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Michael Johnson

Old Contemptible
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About Michael Johnson

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    Old Contemptible

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  • Location
    Oakville, Canada West
  • Interests
    The Great War 1914-18
    Royal Garrison Artillery

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  1. I've passed along the link to Greg. The jacket is reversible, with white (naturally) on the inside. Michael
  2. I'll check the notes tomorrow, but as I recall it is a skinning knife, with, besides the Finnish national insignia, badges for Artillery, Signals, and I believe Infantry. The detail is hopefully better in this closeup. Michael
  3. I'm mounting an exhibition on Canadian Peacekeeping. One of the veterans who is helping me served as a Signaller attached to the Finnish Contingent. He was on very good terms with them and brought back some souvenirs.
  4. Those of you who were born in the 1950-60s in Canada may recognize the title as a line from Romping Ronnie Hawkins's 1970 song "Home From the Forest", written by Gordon Lightfoot, about the death of a forgotten veteran. I fall into that age group. I've been a militaria collector for 45+ years now. This Friday, I'm opening a year-long exhibition on Canadian Peacekeeping at the Oakville Ontario Museum. Apart for occasional presentations to Cub Packs for Remembrance Day, it's about the only use I've made of my collection. Last November I retired, not by my own choosing. Given my family situation, which includes the care of my soon-to-be 90 mother-in--law, to whom we owe our comparative freedom from 1990 to 2005, I probably couldn't have worked much longer. Our sons have followed us into my wife's and mine respective professions, and are working on establishing themselves, living at home to save money, and helping out. But when I go on Youtube and play some 1960s music, I'm still that awkward teenager making model cars and airplanes.
  5. After the war, the CEF organized War Graves units from men who had made it to England, but not to France. These would mostly be conscripts. There were two companies. I have a BWM named to the Canadian Engineers, but his service was with one of them. I recall reading (in one of Norm Christie's books) that the labour was provided by German pows. Michael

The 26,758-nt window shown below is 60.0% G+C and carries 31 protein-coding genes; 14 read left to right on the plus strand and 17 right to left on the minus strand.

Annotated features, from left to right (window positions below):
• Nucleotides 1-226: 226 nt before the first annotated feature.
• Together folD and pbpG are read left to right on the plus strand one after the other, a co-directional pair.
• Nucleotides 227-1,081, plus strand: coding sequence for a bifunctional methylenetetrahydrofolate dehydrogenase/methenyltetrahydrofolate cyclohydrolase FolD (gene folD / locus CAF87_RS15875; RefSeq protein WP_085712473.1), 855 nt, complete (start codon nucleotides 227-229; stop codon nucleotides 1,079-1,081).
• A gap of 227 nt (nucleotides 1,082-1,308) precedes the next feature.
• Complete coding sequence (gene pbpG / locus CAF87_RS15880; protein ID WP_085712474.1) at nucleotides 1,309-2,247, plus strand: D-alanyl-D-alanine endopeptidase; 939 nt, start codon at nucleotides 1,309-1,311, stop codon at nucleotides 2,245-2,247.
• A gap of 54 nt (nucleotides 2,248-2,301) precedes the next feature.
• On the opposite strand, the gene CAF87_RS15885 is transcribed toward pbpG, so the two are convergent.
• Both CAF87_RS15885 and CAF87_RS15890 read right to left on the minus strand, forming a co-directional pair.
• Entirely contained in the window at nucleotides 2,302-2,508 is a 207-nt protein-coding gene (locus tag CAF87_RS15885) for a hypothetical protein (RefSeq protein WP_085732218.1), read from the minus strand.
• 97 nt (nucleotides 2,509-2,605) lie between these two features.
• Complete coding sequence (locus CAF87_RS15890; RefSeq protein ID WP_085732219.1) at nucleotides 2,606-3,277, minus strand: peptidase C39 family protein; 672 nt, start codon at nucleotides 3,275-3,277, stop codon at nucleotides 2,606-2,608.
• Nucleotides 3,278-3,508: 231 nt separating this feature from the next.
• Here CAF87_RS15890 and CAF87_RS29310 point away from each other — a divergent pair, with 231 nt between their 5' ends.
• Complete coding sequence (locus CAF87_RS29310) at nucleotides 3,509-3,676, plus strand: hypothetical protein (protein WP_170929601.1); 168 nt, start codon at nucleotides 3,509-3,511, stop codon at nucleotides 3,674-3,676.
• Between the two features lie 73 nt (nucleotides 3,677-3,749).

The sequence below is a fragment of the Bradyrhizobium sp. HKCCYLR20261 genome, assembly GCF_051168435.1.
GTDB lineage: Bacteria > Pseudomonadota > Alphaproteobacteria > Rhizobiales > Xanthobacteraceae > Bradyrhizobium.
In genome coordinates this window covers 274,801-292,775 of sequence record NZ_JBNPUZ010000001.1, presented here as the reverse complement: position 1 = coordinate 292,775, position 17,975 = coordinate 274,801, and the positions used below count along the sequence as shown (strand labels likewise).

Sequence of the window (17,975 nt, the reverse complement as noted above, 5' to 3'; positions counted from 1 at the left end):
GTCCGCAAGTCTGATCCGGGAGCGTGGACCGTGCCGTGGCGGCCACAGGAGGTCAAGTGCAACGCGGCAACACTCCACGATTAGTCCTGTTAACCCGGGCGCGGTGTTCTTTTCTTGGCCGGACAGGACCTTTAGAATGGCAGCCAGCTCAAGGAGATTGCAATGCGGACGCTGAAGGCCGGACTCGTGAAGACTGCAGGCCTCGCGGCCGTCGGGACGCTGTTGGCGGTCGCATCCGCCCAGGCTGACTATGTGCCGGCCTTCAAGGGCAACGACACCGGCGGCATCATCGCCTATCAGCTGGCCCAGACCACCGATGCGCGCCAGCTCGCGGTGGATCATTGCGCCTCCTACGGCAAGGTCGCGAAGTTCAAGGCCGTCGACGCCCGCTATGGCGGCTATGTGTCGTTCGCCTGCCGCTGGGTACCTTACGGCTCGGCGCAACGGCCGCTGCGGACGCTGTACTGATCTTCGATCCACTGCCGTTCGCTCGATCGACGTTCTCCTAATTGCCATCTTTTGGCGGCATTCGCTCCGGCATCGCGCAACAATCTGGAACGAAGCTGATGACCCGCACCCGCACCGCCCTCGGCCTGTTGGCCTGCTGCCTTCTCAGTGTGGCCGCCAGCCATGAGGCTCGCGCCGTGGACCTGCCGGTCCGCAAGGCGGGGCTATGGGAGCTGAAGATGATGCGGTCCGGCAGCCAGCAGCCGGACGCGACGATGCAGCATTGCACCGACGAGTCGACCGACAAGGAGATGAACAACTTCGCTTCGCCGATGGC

6. Hello/Bonjour I'm restoring a couple of French ribbon bars for my peacekeeping exhibition, and need the following mini clasps: "Liban", and two "Missions d'assistance exterieure". Does anyone have some spare to sell, or can source them for me? Je suis en train de restorer deux barrettes dixmude, et j'ai besoin de LIBAN et deux MISSIONS D'ASSISTANCE EXTÉRIEURE. Comme je suis au Canada, c'est pas facile de les trouver. Thank you/merci
  7. I can confirm that the Metropolitan Toronto Police also used lead-filled coshes like the O.P.P. I remember an officer who visited my Elementary School showing us his. My wife's uncle, who spent 30 years with the Force could have been an excellent source, but he passed away 12 years ago. Michael
  8. Great find. I've always had a soft spot for the 19th, as their predecessors, the 19th Light Dragoons, served in Canada during the War of 1812. I have an Egypt Medal to the 19th, bought as a no-clasp. My researcher found that he was entitled to Tel-el-Kebir, and when the rolls became available online, I discovered he also had Suakin 1884 and El Teb. I added the Tel-el-Kebir clasp, but doubt I can afford the other two, El Teb as a single being scarce. No papers found, so not clear why he missed Tamaii.
  9. A teacher friend of my wife's brought a Panetone bread pudding with her (I think he son made it. It was delicious!) Incidentally, one of my lines is "My ancestors came over on the Pedantic." Michael
  10. I beg to differ, Peter. The 61st Pioneers became the 1st Madras Pioneers in 1922. The Madras Pioneers were disbanded in 1933. If they had gone into the Sappers and Miners, surely it would have been into the 2nd QVO S & M?
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